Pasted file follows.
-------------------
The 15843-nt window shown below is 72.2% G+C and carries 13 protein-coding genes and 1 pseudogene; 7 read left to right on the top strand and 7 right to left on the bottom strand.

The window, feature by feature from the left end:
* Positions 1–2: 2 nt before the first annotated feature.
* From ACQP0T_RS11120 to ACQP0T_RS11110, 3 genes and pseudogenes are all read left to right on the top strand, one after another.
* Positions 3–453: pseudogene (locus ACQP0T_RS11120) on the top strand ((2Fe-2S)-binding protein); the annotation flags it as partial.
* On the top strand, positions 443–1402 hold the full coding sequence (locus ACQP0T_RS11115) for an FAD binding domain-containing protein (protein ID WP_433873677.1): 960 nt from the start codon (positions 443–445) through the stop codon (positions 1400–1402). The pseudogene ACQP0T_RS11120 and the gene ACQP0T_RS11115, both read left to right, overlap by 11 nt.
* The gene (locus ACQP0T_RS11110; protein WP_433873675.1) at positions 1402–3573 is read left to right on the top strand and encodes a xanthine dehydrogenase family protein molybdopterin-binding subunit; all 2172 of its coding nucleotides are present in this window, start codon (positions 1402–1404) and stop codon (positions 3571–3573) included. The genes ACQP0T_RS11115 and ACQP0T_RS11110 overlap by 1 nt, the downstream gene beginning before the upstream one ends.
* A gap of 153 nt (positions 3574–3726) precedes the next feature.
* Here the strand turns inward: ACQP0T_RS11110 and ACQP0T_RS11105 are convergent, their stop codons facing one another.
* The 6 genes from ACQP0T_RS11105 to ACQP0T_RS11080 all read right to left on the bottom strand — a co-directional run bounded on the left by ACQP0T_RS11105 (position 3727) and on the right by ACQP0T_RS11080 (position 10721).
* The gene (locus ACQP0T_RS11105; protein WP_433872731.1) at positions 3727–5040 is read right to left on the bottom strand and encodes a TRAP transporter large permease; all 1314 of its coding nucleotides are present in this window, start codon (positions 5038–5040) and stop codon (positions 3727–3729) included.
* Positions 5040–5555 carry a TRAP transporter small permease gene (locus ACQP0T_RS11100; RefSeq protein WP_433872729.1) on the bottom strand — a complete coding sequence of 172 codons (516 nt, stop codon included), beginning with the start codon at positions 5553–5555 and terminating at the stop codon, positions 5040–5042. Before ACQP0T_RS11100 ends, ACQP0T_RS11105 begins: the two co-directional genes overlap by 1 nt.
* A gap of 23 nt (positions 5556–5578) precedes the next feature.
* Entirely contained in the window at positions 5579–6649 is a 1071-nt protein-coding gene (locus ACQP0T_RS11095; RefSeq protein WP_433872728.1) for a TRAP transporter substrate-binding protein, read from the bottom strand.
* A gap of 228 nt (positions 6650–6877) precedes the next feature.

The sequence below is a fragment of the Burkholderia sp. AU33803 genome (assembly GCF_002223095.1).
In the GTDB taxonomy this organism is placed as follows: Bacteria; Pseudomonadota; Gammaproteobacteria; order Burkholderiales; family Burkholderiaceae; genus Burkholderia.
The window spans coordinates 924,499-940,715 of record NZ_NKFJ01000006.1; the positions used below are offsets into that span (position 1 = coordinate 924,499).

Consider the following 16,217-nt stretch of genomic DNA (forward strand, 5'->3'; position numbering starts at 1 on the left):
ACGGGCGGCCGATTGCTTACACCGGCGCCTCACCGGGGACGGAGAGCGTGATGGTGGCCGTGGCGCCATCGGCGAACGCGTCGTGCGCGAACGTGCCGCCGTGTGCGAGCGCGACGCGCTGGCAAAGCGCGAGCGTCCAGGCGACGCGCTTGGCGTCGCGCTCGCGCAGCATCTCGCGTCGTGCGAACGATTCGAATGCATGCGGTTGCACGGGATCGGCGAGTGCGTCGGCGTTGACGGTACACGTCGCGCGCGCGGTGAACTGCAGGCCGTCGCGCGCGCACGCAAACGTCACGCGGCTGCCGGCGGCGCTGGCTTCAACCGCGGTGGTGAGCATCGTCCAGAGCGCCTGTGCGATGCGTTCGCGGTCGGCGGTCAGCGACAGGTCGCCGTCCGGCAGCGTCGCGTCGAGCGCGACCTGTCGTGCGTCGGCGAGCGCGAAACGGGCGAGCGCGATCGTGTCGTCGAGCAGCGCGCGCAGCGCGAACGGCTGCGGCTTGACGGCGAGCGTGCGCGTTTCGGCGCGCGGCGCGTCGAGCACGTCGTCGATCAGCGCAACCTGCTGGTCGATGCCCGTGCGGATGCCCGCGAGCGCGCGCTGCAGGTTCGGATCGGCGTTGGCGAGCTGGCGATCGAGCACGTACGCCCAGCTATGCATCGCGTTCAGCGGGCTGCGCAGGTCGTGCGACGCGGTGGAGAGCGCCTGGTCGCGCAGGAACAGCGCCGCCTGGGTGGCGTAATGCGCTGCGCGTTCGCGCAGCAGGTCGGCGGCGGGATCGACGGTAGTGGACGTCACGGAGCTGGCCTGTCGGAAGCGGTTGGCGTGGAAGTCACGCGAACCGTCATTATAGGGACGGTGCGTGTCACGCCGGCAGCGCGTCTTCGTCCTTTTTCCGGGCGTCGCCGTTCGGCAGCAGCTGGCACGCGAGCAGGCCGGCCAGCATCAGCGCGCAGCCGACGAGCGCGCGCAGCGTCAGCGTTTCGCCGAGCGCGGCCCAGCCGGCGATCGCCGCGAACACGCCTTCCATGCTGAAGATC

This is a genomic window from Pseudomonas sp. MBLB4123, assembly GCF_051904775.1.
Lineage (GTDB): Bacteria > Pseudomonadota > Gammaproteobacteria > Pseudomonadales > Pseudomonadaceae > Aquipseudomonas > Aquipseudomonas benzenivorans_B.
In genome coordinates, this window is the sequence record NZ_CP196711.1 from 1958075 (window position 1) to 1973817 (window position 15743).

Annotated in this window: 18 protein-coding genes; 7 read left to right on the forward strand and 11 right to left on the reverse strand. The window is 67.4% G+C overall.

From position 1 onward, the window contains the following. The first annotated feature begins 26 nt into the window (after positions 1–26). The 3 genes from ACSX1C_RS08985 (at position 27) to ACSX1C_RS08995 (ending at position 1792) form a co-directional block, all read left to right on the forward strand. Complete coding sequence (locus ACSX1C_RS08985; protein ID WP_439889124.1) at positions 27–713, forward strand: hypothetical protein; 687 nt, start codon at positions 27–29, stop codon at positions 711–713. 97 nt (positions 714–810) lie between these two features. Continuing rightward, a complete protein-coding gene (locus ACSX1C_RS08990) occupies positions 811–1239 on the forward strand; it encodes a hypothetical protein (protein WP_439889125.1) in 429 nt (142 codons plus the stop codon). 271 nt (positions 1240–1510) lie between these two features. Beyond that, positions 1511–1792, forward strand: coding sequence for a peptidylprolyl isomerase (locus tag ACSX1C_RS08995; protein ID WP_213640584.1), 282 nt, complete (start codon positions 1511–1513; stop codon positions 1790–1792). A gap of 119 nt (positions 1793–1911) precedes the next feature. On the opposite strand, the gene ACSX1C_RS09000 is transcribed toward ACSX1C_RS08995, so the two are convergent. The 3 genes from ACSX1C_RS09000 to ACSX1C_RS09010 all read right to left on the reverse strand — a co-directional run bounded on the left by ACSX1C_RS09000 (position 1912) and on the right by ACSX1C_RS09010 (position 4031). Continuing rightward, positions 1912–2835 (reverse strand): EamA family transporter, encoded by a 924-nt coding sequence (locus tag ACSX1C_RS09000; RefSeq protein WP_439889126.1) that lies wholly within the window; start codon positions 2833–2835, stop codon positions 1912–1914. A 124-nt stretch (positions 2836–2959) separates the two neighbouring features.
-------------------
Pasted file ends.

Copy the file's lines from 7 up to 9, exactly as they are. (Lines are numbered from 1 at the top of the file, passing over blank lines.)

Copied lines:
* The gene (locus ACQP0T_RS11110; protein WP_433873675.1) at positions 1402–3573 is read left to right on the top strand and encodes a xanthine dehydrogenase family protein molybdopterin-binding subunit; all 2172 of its coding nucleotides are present in this window, start codon (positions 1402–1404) and stop codon (positions 3571–3573) included. The genes ACQP0T_RS11115 and ACQP0T_RS11110 overlap by 1 nt, the downstream gene beginning before the upstream one ends.
* A gap of 153 nt (positions 3574–3726) precedes the next feature.
* Here the strand turns inward: ACQP0T_RS11110 and ACQP0T_RS11105 are convergent, their stop codons facing one another.